As some may observed, my columns have been absent for the past few weeks. My brother Dennis, nine years my junior, was stricken with esophageal cancer. It's still a mystery as to when it started but when it became obvious it was too late. Initially there were no visible signs and internal indicators were dismissed as benign ailments.
Dennis was unique and eccentric. He studied at the University of Massachusetts where he met his life partner of 30 years. Out of respect for her privacy, I'll call her Jane. He worked multiple jobs to put Jane through an extensive program learning AutoCad, a computer aided tool for creating plumbing, electrical, HVAC, architectural and other designs for large scale commercial projects. Jane has since become a very successful senior software consultant on the full line of AutoCad products.
My brother had an inventive mind and a stubbornly independent streak. When he saw that something was wrong he would confront the situation typically in a less than diplomatic way to correct it. Needless to say, he was not an ideal candidate for an employer/employee relationship. Having empowered Jane in a lucrative paying conventional job, Dennis felt he could now pursue his inventions.
His single-minded focus on his inventions and eccentricity led him to ignore the trappings of a conventional lifestyle. Part of that meant he didn't feel he needed to marry. It was sufficient that they were committed and loved one another. As a couple they were productive citizens and felt no need to conform.
I was fortunate enough to see Dennis during his last days. By then the cancer had metastasized into his lymph nodes and spine. The cancer had pushed up against his larynx making it difficult to speak. He could not eat or drink and was hydrated intravenously. Even at four days before his passing, he wanted to go home and finish his invention. A day later, hardly able to remain conscious, he was drawing pictures and trying to explain his designs to me.
One of his last words before his death at 3:04 a.m. Sep. 12, 2013, was "Sorry." It started me thinking. Why did he say that and what would I say on my last day? Knowing Dennis, I believe his "sorry" remark was not a sorry to humanity. Although he was not politically active, he sided with fairness, equality, compassion, and caring for all people and the environment. He did not have a greedy or selfish bone in his body. He was kind and generous. That is not to say he was a saint.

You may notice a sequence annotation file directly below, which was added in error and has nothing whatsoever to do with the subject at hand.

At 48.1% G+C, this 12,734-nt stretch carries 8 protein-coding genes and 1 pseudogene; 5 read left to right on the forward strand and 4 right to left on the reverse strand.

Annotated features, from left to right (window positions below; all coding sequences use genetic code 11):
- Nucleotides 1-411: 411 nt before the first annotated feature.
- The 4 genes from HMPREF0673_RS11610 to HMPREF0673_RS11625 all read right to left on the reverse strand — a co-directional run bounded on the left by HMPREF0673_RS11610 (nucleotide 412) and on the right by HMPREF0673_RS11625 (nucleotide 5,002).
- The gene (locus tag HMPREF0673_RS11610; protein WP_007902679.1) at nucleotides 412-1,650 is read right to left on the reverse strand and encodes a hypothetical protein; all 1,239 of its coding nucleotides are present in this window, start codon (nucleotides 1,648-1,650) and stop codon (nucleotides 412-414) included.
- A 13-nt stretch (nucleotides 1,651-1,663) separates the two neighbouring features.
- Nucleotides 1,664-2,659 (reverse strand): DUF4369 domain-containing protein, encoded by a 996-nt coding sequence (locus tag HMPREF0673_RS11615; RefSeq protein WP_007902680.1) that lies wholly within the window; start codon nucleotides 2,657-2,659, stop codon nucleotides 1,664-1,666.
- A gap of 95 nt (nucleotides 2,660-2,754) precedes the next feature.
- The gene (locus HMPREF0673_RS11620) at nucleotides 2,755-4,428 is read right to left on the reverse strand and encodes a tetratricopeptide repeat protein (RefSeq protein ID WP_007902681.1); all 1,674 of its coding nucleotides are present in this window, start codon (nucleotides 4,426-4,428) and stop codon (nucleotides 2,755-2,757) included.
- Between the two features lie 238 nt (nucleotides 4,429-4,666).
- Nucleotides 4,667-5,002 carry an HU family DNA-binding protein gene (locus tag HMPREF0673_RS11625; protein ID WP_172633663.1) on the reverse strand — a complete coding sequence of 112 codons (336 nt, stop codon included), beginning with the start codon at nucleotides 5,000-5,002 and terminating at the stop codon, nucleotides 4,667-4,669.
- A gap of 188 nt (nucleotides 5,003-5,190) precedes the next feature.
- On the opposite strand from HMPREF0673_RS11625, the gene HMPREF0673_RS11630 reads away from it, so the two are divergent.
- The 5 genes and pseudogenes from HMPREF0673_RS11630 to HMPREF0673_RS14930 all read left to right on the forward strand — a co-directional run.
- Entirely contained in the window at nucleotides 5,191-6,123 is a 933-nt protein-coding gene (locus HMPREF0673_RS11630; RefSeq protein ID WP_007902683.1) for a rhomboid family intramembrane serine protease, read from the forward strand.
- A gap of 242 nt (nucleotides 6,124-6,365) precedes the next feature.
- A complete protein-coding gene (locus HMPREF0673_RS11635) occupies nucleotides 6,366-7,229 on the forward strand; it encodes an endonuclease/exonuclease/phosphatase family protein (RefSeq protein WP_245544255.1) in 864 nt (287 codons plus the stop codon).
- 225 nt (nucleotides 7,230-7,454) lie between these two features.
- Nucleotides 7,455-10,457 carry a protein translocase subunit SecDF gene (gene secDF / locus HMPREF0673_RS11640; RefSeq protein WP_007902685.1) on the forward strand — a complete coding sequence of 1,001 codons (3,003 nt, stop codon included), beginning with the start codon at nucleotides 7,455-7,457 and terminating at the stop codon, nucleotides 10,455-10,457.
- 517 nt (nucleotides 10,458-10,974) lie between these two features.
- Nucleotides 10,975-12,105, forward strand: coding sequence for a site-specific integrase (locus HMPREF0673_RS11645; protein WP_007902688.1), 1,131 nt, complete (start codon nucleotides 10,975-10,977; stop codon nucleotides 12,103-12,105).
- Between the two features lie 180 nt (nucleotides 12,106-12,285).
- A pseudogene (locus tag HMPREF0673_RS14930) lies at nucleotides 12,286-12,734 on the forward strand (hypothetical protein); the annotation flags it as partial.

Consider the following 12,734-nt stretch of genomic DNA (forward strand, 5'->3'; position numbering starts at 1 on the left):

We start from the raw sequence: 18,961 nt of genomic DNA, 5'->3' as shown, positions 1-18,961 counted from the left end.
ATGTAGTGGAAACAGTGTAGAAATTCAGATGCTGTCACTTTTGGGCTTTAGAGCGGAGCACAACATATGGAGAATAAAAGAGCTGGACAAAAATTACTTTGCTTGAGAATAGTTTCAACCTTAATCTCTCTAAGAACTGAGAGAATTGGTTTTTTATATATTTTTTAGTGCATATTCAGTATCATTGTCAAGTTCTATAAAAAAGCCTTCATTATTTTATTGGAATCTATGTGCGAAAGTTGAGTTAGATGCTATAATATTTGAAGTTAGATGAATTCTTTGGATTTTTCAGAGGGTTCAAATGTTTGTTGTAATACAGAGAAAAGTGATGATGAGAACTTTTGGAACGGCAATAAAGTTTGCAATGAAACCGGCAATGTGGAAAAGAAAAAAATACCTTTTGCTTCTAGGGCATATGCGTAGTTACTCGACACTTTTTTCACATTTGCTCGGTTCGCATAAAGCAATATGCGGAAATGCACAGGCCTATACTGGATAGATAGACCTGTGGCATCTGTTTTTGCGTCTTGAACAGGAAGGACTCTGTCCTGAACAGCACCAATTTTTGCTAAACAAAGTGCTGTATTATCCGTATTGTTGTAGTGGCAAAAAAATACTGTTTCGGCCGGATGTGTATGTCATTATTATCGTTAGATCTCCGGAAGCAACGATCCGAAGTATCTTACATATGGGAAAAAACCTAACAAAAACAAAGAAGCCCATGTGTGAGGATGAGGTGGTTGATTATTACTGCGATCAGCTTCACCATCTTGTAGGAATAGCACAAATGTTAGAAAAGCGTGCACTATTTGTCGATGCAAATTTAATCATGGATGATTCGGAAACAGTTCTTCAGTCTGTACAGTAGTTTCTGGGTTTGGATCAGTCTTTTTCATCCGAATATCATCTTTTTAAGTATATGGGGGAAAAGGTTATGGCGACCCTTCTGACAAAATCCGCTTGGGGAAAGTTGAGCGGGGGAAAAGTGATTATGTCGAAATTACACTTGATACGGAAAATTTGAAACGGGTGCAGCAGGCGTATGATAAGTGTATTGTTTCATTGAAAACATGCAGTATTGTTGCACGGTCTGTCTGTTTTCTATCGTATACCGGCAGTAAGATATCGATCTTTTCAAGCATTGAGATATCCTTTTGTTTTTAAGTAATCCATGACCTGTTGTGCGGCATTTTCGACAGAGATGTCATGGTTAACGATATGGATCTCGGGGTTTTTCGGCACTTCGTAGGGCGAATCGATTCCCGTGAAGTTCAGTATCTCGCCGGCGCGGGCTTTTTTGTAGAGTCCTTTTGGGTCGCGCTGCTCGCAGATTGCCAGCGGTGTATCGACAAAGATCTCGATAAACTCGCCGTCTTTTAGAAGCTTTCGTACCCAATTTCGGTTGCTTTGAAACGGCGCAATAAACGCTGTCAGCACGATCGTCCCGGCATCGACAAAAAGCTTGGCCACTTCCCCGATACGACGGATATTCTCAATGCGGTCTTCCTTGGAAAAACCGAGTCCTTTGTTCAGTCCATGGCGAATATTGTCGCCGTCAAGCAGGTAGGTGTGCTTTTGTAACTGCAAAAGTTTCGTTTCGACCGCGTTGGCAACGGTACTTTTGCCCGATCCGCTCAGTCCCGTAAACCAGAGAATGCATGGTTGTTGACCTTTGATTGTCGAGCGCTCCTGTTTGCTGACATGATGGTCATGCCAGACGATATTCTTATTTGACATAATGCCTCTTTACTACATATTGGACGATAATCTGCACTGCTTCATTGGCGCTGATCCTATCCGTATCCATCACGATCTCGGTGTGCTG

Obviously he had issues with the family to which his last sentiment, "sorry," was targeted.
Dennis received great care. Besides an attending physician, he was evaluated by a team of Oncologists and Psychiatrists. A Personal Safety Assistant (PSA) was present 24/7. Nurses and a social worker were on hand for support and care as well as the palliative care physician. I can only imagine what all this is costing. It turned out that Dennis not being legally married was a blessing in disguise. Had he been, this would have bankrupted Jane despite her insurance coverage. Medicaid paid for everything.
This makes one appreciate the expansion of Medicaid in Obamacare. In fact, there should be Medicare for all. Too many families even with insurance have been bankrupted by healthcare costs. No one should have to be at such risk when a loved one becomes ill. Many argue that they shouldn't have to pay for other people's healthcare. They may not realize that even with private insurance, you are paying for other people's healthcare.
When others in your insurance pool are sick, you pay for them. When you are sick, they pay for you.
On the flip side of not being legally married, Jane was not entitled to making medical decisions for Dennis nor could she sign a release form for his cremation even though they were together for 30 years.
We cling to laws, traditions and archaic ideas that deny happiness and rights to others - same-sex marriage, equal pay and protection of women, global warming, funding to feed hungry children (Supplemental Nutrition Assistance Program), racial equality and voting rights, increases in minimum wage etc. Why? In the big scheme of things, is this necessary? Is this what Jesus would have wanted? Dennis would bluntly say you know it ain't right. Change your damn laws, traditions and thinking. Where should we stand so as not to say sorry to humanity in our last days?